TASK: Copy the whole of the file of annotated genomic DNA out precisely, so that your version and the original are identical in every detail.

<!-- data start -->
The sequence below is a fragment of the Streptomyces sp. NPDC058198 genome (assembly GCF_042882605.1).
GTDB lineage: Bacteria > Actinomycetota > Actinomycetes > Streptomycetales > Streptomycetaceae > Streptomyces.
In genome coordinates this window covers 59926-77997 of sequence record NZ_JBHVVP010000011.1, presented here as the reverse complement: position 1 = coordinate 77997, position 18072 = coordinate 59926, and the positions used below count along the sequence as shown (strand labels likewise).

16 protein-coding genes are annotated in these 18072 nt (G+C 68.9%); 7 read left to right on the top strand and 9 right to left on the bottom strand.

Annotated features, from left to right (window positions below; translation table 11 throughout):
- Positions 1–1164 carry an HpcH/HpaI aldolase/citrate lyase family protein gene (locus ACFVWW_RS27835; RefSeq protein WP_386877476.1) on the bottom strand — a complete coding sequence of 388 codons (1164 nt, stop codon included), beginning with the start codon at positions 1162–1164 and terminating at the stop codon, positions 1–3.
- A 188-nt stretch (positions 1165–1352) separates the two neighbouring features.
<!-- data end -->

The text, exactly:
The sequence below is a fragment of the Streptomyces sp. NPDC058198 genome (assembly GCF_042882605.1).
GTDB lineage: Bacteria > Actinomycetota > Actinomycetes > Streptomycetales > Streptomycetaceae > Streptomyces.
In genome coordinates this window covers 59926-77997 of sequence record NZ_JBHVVP010000011.1, presented here as the reverse complement: position 1 = coordinate 77997, position 18072 = coordinate 59926, and the positions used below count along the sequence as shown (strand labels likewise).

16 protein-coding genes are annotated in these 18072 nt (G+C 68.9%); 7 read left to right on the top strand and 9 right to left on the bottom strand.

Annotated features, from left to right (window positions below; translation table 11 throughout):
- Positions 1–1164 carry an HpcH/HpaI aldolase/citrate lyase family protein gene (locus ACFVWW_RS27835; RefSeq protein WP_386877476.1) on the bottom strand — a complete coding sequence of 388 codons (1164 nt, stop codon included), beginning with the start codon at positions 1162–1164 and terminating at the stop codon, positions 1–3.
- A 188-nt stretch (positions 1165–1352) separates the two neighbouring features.